House Value

Should I use the county tax assessor's value when estimating the value of our house? If not, how do I find an accurate value?

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Bill's Answer: Answered by Mark Cappel

The first sentence in your question contains a huge false assumption. The county tax assessment is the tax value of a property. It is not the market value of the property. The tax value is, in my experience in owning property in three US states, usually lower than the actual market value. Therefore, when determining the "value" of your property for mortgage loan purposes, the last number you should use is the value concocted by the county tax assessor.

Determining your house value

The market value of your property is determined by its location, location, location, plus its amenities such as the number of bedrooms, bathrooms, square footage, size of the garage and lot, and overall condition of the house and grounds.

You can estimate your house value by comparing your property to others in the neighborhood. In the real estate business, this is known as "looking at comps." The term "comp" is short for "comparisons." An experienced real estate broker or agent keeps comps in his or her head in the same way a baseball fan keeps current statistics of his or her team memorized.

For those of us who are not real estate agents there is Zillow correlates public information about properties in the United States. Zillow uses sales prices, appraisal information, and other data on comparable homes in a given area to estimate the value of a home.

Look at Zillow to determine the estimated house value. If your property is valued greater than the mortgage, then you may be able to sell the property outright without a short sale. If the property is worth less than the loan balance, then a short sale is a good alternative to foreclosure.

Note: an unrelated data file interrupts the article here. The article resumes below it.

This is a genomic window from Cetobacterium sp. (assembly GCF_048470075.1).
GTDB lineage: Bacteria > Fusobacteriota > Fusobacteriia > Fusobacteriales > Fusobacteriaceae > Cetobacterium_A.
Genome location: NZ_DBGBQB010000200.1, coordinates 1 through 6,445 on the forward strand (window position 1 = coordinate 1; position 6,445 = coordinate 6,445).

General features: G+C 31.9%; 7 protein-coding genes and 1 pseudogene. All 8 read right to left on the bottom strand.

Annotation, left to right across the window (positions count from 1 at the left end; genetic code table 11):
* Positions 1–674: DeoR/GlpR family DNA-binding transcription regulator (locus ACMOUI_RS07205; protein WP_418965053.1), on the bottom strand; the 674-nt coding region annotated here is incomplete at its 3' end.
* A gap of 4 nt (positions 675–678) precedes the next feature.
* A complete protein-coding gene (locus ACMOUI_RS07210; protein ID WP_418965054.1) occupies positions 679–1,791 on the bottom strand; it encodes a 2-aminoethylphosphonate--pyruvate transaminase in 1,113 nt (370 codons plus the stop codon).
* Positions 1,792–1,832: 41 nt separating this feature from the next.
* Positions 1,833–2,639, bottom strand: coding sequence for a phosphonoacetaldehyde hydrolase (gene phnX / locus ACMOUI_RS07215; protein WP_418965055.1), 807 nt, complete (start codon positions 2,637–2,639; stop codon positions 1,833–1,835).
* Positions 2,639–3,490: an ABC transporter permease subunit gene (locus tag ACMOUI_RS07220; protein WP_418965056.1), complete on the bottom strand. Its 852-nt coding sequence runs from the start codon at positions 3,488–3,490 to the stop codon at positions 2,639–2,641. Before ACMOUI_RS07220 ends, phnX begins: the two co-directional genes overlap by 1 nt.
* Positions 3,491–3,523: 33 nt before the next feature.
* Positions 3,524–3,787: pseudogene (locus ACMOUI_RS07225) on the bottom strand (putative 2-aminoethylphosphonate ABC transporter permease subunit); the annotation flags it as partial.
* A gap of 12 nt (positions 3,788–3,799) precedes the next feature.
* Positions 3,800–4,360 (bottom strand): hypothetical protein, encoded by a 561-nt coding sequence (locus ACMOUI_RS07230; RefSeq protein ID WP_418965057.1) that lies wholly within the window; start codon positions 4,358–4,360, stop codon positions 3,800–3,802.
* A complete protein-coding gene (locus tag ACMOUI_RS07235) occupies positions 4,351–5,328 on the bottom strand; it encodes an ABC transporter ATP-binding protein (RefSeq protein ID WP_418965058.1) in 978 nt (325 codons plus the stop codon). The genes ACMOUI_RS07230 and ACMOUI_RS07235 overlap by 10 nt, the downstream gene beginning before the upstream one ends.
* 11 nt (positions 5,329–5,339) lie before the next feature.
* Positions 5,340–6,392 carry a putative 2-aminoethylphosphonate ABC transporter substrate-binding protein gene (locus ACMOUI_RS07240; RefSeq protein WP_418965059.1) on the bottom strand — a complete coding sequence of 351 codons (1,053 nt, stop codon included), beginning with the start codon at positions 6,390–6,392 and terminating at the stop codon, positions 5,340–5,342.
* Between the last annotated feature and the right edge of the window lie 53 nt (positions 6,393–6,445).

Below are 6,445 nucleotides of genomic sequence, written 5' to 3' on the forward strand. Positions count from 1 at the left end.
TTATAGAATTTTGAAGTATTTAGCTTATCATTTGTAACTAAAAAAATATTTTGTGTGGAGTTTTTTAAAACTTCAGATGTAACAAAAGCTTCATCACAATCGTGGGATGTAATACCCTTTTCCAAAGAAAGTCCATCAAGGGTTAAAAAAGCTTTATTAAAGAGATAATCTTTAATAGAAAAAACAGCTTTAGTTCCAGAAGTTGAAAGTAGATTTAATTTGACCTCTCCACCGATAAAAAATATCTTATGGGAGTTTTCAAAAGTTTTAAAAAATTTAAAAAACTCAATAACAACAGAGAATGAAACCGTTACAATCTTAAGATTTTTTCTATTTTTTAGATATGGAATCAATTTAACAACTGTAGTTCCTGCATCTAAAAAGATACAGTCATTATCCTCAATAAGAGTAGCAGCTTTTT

You mentioned President Obama's mortgage modification plan. Let us discuss that next.

Home Affordable Mortgage Plan

The first question that any homeowner who is struggling with their payments needs to be able to answer is "Do I qualify?"

The government (and specifically the Department of Housing and Urban Development, or HUD) set up some great resources to help homeowners determine if they qualify. However, generally, you must meet the following conditions to qualify for the HAMP program:

 • The home must be your primary residence

 • The loan was signed before January 1st, 2009

 • Your monthly mortgage payment must exceed 31% of your gross monthly income

 • Be able to provide evidence of a hardship or an inability to maintain current payments

More detail on eligibility and other information can be found on the HUD Web site Making Home Affordable. To learn if you are eligible for the HAMP program, go to the HAMP program's Are You Eligible? Web page.

You mentioned short sale. To learn more about short sales, see the resource A Deed In Lieu Of Foreclosure vs. A Short Sale. I will not review the entire contents of that resource here. However, I will say that for many homeowners a short sale is an excellent alternative to foreclosure.

Your options

First, determine the balance of your mortgage. Next, get the estimated market value of your property. If the value of the property is less than the mortgage balance, then consider a short sale. If you have other debt and want to keep your property. Consider a Chapter 13 bankruptcy. See the resource Chapter 13 Bankruptcy Help to learn more about this option.

I hope this information helps you Find. Learn & Save.



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